The "concert of action" theory is set forth in § 876(a) of the Restatement (Second) of Torts, which provides that: "[f]or harm resulting to a third person from the tortious conduct of another, one is subject to liability if he . . .does a tortious act in concert with the other or pursuant to a common design with him." While this provision of the Restatement has not been formally adopted by the Pennsylvania Supreme Court, it is the framework usually employed by the lower courts in dealing with liability claims against motor vehicle passengers. See, e.g., Brandjord, 455 Pa.Super at 432. In Welc v. Porter, decedent's parents sued driver and passenger for negligence after driver struck decedent's vehicle, killing her. 450 Pa. Super. 112 (1996). Driver and passenger had both been drinking and were in a truck owned by driver's mother. Plaintiffs argued that passenger was liable under the "concert of action" theory. Since the only allegations were that driver and passenger had been drinking together and that the driver had driven negligently, the Pennsylvania Superior Court held that: the "facts do not present the type of situation where it can be said that the driver and passenger acted in accordance with an agreement to cooperate in a particular line of conduct or to accomplish a particular result." Welc, 450 Pa.Super. at 123.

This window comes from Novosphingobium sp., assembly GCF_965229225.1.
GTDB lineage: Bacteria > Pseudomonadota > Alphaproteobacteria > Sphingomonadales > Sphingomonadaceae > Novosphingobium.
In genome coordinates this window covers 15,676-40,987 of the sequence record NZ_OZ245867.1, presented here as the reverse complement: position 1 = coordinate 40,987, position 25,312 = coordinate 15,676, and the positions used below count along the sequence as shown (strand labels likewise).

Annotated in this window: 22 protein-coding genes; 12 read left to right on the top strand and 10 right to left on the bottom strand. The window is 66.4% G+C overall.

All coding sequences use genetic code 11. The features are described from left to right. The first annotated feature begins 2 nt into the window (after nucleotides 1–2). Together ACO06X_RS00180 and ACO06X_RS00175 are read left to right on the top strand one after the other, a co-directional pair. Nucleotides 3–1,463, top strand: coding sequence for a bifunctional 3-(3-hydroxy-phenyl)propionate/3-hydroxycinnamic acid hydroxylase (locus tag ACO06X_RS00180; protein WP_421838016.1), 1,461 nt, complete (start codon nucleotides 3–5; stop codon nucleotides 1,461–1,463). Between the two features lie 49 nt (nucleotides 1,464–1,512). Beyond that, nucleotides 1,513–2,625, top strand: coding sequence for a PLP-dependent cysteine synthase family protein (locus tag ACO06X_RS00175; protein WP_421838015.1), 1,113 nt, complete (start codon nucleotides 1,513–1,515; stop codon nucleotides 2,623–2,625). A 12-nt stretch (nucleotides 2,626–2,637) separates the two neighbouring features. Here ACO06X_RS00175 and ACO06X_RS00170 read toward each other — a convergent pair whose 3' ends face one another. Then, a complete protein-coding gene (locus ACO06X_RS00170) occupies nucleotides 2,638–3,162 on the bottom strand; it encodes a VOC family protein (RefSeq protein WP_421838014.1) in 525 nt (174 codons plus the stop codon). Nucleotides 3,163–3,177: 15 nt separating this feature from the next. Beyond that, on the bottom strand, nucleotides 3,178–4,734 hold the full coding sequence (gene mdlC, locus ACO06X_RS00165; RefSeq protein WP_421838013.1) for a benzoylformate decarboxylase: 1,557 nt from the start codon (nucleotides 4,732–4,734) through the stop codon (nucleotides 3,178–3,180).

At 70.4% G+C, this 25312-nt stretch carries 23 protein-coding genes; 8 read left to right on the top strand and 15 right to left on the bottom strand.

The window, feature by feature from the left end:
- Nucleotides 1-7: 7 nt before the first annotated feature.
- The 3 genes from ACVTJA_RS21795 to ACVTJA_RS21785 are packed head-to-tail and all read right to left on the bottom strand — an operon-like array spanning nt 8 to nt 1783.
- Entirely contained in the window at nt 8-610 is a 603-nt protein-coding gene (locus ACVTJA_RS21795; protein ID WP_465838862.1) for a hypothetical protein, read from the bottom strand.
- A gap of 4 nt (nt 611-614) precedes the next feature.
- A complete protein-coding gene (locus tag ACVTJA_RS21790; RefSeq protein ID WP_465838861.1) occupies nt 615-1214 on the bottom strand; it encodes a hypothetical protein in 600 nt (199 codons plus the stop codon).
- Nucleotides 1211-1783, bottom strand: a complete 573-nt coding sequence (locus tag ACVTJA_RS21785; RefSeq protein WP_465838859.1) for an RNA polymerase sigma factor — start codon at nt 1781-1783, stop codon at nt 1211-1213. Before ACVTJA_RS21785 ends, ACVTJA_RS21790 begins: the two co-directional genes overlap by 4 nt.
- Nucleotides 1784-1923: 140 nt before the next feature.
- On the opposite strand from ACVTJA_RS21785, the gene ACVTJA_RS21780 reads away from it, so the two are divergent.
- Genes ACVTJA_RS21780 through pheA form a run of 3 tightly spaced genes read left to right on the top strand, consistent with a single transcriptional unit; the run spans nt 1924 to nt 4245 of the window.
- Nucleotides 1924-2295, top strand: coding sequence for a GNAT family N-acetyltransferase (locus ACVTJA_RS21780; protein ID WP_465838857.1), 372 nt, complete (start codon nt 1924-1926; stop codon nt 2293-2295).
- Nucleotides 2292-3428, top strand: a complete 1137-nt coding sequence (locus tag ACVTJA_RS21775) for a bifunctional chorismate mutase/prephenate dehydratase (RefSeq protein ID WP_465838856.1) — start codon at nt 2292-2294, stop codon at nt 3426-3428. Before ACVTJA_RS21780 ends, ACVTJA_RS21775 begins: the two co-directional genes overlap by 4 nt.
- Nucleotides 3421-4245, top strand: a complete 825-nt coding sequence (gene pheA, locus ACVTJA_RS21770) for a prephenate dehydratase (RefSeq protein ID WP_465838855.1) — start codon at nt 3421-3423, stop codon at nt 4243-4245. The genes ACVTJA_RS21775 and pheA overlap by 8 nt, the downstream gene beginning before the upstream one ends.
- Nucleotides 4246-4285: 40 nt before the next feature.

Similarly here, Mr. Connors testified that Mr. Renehan, after a night of drinking with Mr. Connors and Johnathon Byram, told them he was ready to go back to his parents' home. They then got into an RUV owned by Mr. Renehan's parents and proceeded back to the parents' home when the accident occurred. The Court therefore finds there was no agreement between Mr. Renehan and Mr. Connors as to a line of conduct or a particular result. Mr. Renehan simply announced his intentions and Mr. Connors and Mr. Byram acquiesced.

B. "Substantial Assistance"

Likewise, there are no facts that Mr. Connors "substantially assisted" in Mr. Byram's negligent conduct.